A Brief History of Energy

Access to energy is one of the many luxuries we often take for granted. It lets us use our mobile phones, power up computers, run the dishwasher, make coffee, and see in the dark. Mankind’s ability to generate and consume energy was much different throughout history.

A Modest Beginning

Our energy needs had very modest beginnings. Before the Industrial Revolution took over in the 1760s, we relied on fire and the sun for heat. Households would burn materials like straw, wood, even dried dung, to generate warmth.

There were no vehicles or other conveniences. Instead, people rode horses or walked to travel. Longer distances could be traversed by boat, allowing wind to power the journey using sails. Simple machines were in use, but these were run using water and wind to do things like grind grain or pump water.

Steam Engines Appear

Steam power began to grow in popularity after Thomas Newcomen’s atmospheric engine was used commercially in 1712. These machines evolved in the 17th and 18th centuries, becoming better alternatives to previous methods of power generation.

Mining businesses found that one steam engine powered by coal could shoulder the workload of dozens of horses. It was also less expensive to maintain and more convenient than harnessing water or wind. A coal-powered steam engine was connected to an electric generator for the first time in 1880.

Hydroelectricity Goes Online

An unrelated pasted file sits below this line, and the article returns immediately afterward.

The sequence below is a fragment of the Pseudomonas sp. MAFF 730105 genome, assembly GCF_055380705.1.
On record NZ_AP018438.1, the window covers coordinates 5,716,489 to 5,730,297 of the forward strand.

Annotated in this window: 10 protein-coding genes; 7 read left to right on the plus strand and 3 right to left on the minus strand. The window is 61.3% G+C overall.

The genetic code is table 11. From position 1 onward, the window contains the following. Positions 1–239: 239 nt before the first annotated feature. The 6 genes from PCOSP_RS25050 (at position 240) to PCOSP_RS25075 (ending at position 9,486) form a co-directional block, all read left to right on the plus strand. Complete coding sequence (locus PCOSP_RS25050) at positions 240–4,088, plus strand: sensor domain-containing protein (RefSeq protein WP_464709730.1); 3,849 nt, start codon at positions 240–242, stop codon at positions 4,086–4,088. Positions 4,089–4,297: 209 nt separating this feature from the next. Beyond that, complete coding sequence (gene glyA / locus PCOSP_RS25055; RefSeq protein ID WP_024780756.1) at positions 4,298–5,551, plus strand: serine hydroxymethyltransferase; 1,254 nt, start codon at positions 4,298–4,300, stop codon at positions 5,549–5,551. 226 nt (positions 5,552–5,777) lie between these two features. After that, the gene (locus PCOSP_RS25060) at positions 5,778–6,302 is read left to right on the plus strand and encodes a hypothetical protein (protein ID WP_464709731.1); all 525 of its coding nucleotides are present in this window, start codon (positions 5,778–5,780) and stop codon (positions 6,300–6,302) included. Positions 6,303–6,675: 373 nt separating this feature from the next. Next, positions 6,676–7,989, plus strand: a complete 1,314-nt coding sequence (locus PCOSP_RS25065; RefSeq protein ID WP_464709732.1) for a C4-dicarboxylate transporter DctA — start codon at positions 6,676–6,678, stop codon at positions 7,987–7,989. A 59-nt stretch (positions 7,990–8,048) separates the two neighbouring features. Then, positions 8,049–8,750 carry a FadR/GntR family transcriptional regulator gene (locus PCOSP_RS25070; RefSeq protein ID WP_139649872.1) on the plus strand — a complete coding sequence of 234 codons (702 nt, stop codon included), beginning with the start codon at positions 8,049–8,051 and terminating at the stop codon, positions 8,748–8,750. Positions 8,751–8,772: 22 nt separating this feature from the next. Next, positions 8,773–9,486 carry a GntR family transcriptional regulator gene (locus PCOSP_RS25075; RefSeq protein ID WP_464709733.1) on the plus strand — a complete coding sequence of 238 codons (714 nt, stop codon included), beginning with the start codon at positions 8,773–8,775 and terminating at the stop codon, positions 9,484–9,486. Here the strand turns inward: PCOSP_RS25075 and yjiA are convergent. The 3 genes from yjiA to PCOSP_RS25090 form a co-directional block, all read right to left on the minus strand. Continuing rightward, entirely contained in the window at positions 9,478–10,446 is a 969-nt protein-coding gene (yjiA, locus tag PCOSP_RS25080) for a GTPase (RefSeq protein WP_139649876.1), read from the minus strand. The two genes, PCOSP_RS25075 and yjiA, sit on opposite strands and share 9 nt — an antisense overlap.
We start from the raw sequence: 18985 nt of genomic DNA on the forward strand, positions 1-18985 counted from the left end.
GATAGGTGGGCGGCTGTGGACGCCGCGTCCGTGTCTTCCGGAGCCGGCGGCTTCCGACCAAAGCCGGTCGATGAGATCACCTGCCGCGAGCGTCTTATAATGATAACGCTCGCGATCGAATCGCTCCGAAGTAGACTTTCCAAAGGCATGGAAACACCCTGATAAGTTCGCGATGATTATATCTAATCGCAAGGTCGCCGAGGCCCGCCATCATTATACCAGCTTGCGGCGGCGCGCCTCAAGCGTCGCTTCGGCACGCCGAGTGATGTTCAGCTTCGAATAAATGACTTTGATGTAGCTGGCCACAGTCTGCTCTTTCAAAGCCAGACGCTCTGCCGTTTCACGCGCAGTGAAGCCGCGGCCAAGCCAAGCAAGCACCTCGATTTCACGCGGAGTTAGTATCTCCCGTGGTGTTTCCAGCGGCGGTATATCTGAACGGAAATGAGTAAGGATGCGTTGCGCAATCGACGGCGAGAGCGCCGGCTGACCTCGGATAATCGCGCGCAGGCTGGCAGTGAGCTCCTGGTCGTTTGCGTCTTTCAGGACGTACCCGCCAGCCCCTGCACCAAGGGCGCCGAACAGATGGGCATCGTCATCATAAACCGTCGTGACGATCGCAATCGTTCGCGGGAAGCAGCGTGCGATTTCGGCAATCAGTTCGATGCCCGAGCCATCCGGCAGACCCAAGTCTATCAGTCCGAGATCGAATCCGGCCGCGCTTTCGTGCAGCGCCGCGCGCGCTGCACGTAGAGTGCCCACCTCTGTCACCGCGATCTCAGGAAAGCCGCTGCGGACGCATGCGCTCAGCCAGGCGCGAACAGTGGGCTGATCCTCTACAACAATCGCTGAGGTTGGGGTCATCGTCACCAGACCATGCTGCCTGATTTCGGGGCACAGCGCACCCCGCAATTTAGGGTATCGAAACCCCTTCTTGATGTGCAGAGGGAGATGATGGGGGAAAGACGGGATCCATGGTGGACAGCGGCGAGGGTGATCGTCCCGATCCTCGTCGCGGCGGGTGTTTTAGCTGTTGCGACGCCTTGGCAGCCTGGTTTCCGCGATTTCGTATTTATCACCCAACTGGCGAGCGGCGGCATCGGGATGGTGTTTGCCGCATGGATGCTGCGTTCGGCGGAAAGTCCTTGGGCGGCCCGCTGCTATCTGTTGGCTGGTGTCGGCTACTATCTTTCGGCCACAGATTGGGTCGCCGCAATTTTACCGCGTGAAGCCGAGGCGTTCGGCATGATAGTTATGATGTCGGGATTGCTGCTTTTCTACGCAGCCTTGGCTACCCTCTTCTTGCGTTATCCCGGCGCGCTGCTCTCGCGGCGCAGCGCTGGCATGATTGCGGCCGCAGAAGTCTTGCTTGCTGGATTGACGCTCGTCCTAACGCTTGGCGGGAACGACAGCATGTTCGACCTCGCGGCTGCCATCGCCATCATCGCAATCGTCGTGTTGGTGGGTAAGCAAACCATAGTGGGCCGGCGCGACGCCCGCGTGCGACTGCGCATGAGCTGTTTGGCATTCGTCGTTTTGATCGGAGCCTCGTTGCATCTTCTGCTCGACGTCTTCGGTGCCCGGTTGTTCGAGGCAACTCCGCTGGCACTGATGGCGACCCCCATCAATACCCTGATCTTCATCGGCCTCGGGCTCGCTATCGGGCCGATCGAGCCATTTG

Next came hydroelectricity. Fast-flowing waterways that used to turn wheels to grind corn were now turning them to produce energy. Henry Ford hired Thomas Edison to construct a small hydro plant in Michigan.

Discovering Petroleum

Petroleum caught on by the late 1800s. It was once sold by snake oil salesmen and considered a nuisance because it contaminated drinking water. It was discovered that petroleum could be used to power lights.

By the turn of the century, it was processed into gasoline and used to fire internal combustion engines. This was important because once Henry Ford developed the assembly line method for mass production, the demand for gas cars would soon skyrocket.

Nuclear Power Takes Over

World War II introduced the planet to nuclear power, the government wanted to find a peaceful application for the technology. This was done through electricity generation. Plans for the construction of over 200 nuclear power plants were implemented. Homes were built with electric heating systems.

Renewable Energy Sources

We still use electricity and gasoline today, but we are also more aware of where these energy sources come from. A desire for better, cleaner alternatives has pushed the expansion of the renewable energy market.

Some families install solar panels on their homes for complete power production or to offset some of their consumption on the grid. Wind farms are also more prevalent, with both technologies dropping in price and increasing accessibility.

We still utilize some of the older methods of energy production, but there is a strong movement pushing for sustainability. Connect Electric is available to help you learn more about solar energy and how it can power your home or business with green energy. 

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